Self-censorship in innovation teams

Researchers


Hannes Guenter (contact), Bert Schreurs, Hetty van Emmerik, Paul Iske (Organization & Strategy)

Co-operation with AMI Consultancy  (Maastricht, Netherlands)


Further information

Introduction and position in the current literature

Innovation, that is, the collective process of idea generation and implementation, affords individuals to question existing assumptions and introduce new ideas (Gibson & Gibbs, 2006). As questioning the status quo is believed to be risky, employees may decide to intentionally withhold input (e.g., ideas, suggestions, concerns) about important work issues from their leaders (Morrison, 2011). This tendency to withhold useful ideas or concerns is called self-censorship (Detert & Edmondson, 2011). In this project, we study self-censorship in work teams and focus on teams predicated on the assumption that members speak up and question existing assumptions (e.g., R&D teams, consultancy teams, and strategic business units). Unlike prior research, we focus on the dynamics in self-censorship in teams, that is, how self-censorship changes over time. Previous research has treated self-censorship as rather stable behavior. This is surprising because self-censorship is a learned behavior (Detert & Edmondson, 2011) and hence can be unlearned and modified.  For example, initially a newcomer to a work team may have the implicit assumption that his/her supervisor would see speaking up as undermining and insubordinate. But perhaps in the right condition (i.e., encouraging leadership, open team atmosphere) he/she can learn that it is safe to speak up.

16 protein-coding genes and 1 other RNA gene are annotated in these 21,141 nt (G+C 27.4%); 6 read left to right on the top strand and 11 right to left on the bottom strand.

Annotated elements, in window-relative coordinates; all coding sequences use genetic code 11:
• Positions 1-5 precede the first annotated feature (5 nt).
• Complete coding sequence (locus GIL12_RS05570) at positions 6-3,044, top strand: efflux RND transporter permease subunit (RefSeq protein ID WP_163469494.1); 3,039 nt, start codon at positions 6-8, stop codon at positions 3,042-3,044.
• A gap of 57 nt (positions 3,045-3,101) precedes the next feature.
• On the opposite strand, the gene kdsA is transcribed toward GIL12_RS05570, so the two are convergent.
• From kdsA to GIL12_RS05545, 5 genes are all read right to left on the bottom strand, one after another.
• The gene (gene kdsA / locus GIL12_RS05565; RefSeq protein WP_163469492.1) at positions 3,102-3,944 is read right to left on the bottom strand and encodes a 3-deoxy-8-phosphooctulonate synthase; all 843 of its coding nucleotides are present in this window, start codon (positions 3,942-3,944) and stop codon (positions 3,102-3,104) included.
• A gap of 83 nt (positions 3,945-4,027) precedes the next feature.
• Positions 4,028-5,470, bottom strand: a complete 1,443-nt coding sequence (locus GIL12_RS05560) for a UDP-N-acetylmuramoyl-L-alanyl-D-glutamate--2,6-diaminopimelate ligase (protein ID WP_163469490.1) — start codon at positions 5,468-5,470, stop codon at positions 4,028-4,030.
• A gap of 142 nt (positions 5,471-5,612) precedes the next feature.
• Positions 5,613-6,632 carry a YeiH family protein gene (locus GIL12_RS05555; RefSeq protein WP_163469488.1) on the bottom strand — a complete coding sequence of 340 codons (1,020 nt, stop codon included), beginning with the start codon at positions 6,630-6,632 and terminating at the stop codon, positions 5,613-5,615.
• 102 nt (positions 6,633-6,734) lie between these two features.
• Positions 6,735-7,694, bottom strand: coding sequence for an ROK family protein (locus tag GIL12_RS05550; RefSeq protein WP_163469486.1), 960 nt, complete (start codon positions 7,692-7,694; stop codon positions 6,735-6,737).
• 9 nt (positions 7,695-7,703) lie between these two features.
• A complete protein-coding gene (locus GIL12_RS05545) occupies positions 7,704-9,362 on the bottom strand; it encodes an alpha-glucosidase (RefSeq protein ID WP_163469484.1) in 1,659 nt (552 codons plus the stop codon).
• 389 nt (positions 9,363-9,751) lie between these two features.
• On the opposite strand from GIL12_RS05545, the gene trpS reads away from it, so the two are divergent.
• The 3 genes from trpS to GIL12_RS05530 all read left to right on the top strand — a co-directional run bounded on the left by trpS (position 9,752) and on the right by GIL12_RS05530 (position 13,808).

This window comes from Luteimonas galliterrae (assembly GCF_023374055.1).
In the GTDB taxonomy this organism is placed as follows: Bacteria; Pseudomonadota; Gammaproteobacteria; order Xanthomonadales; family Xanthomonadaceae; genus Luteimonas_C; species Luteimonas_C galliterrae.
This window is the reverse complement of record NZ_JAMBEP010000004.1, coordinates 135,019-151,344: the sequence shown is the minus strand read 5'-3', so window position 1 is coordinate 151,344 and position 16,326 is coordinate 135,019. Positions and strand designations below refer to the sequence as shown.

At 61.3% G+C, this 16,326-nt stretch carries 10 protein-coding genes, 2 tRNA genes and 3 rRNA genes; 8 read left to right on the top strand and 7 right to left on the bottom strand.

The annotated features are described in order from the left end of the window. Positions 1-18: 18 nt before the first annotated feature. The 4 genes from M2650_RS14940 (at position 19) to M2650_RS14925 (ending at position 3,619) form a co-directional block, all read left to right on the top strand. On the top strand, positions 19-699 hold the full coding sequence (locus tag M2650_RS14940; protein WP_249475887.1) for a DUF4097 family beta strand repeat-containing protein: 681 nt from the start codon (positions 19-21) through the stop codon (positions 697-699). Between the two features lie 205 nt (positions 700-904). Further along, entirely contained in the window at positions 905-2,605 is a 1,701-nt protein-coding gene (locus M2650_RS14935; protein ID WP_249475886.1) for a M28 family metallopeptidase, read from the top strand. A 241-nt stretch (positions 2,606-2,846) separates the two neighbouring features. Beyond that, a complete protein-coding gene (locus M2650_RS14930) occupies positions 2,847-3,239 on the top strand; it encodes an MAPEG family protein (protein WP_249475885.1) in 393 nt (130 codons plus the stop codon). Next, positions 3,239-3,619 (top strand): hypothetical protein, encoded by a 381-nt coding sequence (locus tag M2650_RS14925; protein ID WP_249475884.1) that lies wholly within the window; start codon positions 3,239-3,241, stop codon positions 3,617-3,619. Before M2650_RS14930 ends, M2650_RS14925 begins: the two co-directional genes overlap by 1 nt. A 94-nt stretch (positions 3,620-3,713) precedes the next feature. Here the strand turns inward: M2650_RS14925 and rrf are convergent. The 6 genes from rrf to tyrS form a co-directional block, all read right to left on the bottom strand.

Research questions & hypothesis

In this project, we study self-censorship as learned behavior and focus on its dynamics in project teams. We seek to identify leadership behaviors necessary to encourage speaking up and study how leadership influences self-censorship over time. We also account for the fact that employees may react differently to one and the same kind of leadership depending on their personality and work attitude.

Research methods
We use a longitudinal questionnaire study (i.e., with weekly measures) to examine the within-person changes in self-censorship. We investigate how these changes associate with stable factors (i.e., personality) and with factors that themselves may change over time (i.e., team leadership, team atmosphere).

References

  • Detert, J. R., & Edmondson, A. C. (2011). Implicit voice theories: Taken-for-granted rules of self-censorship at work. Academy of Management Journal, 54(3), 461-488.
  • Gibson, C. B., & Gibbs, J. L. (2006). Unpacking the concept of virtuality: The effects of geographic dispersion, electronic dependence, dynamic structure, and national diversity on team innovation. Administrative Science Quarterly, 51(3), 451-495.
  • Morrison, E. W. (2011). Employee voice behavior: Integration and directions for future research. The Academy of Management Annals, 5(1), 373-412.